- Upper endoscopy to examine the digestive tract from the mouth to the start of the small intestine.
- Capsule endoscopy using a small camera device that you swallow. The camera captures images as it travels through the digestive tract.
Management and Treatment
What are nonsurgical inflammatory bowel disease (IBD) treatments?
IBD treatments vary depending on the particular type and symptoms. Medications can help control inflammation so you don’t have symptoms (remission). Medications to treat IBD include:
- Aminosalicylates (an anti-inflammatory medicine like sulfasalazine, mesalamine or balsalazide) minimize irritation to the intestines.
- Antibiotics treat infections and abscesses.
- Biologics interrupt signals from the immune system that cause inflammation.
- Corticosteroids, such as prednisone, keep the immune system in check and manage flares.
- Immunomodulators calm an overactive immune system.
You may also benefit from these over-the-counter IBD treatments:
- Antidiarrheal medication.
- Nonsteroidal anti-inflammatory drugs (NSAIDs).
- Vitamins and supplements like probiotics.
What are surgical treatments for Crohn’s disease?
As many as 7 in 10 people with Crohn’s disease eventually need surgery when medications no longer provide symptom relief. During a bowel resection, a surgeon:
- Removes the diseased bowel segment.
- Connects the two ends of the healthy bowel together (anastomosis).
After surgery, the remaining part of the bowel adapts and functions as it did before. Approximately 6 in 10 people who undergo surgery for Crohn’s disease will have a recurrence within 10 years. Another bowel resection may be a good option for you.
What are surgical treatments for ulcerative colitis?
After 30+ years of living with ulcerative colitis, about 1 in 3 people need surgery.
- Removes the colon (colectomy) or the colon and rectum (proctocolectomy).
- Connects the small intestine and anus.
- Creates an ileal pouch that collects stool, which then exits through the anus.
Rarely, you may need an ileostomy instead of an ileal pouch. An ileostomy bag attaches outside of the belly to collect stool.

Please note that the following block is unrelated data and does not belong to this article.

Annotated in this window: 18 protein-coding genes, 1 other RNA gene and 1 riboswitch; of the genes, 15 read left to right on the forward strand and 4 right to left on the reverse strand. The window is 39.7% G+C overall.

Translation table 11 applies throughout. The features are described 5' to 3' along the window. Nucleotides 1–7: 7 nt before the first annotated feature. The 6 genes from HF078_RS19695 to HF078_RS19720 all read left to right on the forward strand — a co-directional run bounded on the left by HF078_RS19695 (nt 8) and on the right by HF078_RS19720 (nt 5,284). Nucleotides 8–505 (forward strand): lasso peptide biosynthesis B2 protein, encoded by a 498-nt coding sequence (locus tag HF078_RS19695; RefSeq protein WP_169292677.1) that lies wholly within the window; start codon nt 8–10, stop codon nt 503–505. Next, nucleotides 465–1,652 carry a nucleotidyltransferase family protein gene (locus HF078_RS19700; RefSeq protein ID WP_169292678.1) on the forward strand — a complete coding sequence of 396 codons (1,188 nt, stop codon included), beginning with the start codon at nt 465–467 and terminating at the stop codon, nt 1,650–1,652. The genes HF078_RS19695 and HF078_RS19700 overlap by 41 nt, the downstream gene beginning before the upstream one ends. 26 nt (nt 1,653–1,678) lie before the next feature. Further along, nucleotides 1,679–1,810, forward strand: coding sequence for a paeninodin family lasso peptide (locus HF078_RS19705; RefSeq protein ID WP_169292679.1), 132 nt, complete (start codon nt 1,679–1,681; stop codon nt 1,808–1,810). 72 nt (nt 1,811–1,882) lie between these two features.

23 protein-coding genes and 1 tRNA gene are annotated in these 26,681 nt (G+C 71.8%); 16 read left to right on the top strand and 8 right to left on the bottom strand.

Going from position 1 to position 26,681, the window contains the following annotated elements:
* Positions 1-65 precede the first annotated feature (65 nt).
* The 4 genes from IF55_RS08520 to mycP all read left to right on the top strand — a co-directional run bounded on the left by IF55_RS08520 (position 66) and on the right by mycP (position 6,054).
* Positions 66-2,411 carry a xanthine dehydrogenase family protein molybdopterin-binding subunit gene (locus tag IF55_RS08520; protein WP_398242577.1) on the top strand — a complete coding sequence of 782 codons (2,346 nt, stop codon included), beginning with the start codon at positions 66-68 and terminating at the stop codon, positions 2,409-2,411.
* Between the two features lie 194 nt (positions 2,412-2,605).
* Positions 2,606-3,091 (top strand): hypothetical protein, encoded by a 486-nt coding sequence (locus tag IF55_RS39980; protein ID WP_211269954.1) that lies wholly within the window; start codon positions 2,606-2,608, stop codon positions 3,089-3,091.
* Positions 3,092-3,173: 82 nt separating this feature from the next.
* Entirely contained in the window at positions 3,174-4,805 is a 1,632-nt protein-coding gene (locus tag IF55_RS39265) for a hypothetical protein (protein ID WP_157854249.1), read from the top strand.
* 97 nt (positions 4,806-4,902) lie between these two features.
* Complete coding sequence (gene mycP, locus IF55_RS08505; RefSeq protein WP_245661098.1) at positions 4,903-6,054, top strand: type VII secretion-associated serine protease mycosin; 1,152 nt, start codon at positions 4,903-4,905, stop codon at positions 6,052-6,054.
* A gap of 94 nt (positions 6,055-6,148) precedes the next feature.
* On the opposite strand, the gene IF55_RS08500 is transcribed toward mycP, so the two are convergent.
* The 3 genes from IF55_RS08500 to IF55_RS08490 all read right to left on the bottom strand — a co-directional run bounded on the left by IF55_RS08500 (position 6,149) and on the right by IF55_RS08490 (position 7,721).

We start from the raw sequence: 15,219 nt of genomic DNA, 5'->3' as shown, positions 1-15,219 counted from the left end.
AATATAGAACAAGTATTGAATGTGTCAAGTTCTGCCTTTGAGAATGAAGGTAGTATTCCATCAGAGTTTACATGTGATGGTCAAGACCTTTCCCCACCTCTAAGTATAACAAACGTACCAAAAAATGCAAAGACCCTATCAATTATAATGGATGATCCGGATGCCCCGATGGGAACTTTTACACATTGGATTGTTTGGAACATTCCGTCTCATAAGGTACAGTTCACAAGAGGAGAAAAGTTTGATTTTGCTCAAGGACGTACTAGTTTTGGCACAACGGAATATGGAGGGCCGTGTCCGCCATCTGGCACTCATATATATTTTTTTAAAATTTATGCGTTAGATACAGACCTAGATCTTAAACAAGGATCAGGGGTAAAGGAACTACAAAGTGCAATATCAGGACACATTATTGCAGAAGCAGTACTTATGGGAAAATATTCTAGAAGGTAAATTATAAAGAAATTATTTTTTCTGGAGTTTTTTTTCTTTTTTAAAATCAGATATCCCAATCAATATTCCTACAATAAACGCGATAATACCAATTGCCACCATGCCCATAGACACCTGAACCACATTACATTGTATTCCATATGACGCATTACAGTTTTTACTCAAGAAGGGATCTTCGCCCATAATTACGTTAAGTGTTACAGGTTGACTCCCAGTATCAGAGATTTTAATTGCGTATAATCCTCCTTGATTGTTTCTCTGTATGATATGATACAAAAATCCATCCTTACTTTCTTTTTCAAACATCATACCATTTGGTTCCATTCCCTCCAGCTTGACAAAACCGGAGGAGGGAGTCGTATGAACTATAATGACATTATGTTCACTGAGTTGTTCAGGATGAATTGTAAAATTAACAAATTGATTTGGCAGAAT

A proctocolectomy is curative. Symptoms won’t return after surgery to remove the colon and rectum. However, you may have problems with the ileostomy or ileal pouch, such as pouchitis (inflammation and infection).
How can I prevent inflammatory bowel disease (IBD)?
While there isn’t anything you can do to prevent IBD, certain dietary and lifestyle changes may control the symptoms. You can:
- Eat smaller meals every two to four hours.
- Find healthy ways to manage stress, such as meditation, movement like tai chi, listening to music or going for a walk.
- Get plenty of sleep and stay physically active.
- Keep a food diary to identify foods that trigger IBD flares. You may find you have a food intolerance, such as lactose intolerance. If so, your body has a harder time digesting certain foods, which causes stomach upset.
- Reduce foods that irritate the intestines, such as those that are fibrous, spicy, greasy or made with milk. During flares, choose soft, bland foods that are less inflammatory.
- Cut back on caffeinated, carbonated and alcoholic beverages. Drink more water to prevent dehydration.
- Quit smoking.
Outlook / Prognosis
What is the prognosis (outlook) for people who have inflammatory bowel disease (IBD)?
IBD is a lifelong condition, but it shouldn’t shorten your life expectancy. With proper treatment, you can prevent flares and have long periods of remission.
When should I call my healthcare provider?
You should call your healthcare provider if you experience:
- Excess weight loss.
- Extreme abdominal pain or diarrhea.
- Fever or signs of infection.
- IBD flare.
- Signs of dehydration.
What questions should I ask my healthcare provider?
You may want to ask your healthcare provider:
- What type of IBD do I have?
- What’s the best treatment for me?
- What foods or drinks should I avoid?
- What lifestyle changes should I make?
- Am I at risk for other problems?
- Should I look out for signs of complications?
A note from Cleveland Clinic
Most people with inflammatory bowel disease (IBD) enjoy active lives. Still, symptoms of Crohn’s disease and ulcerative colitis can be life-disrupting. Some people go into remission (no symptoms) after taking medications. Some people need surgery to deal with severe symptom flare-ups. Your healthcare provider can suggest dietary and lifestyle changes to manage IBD.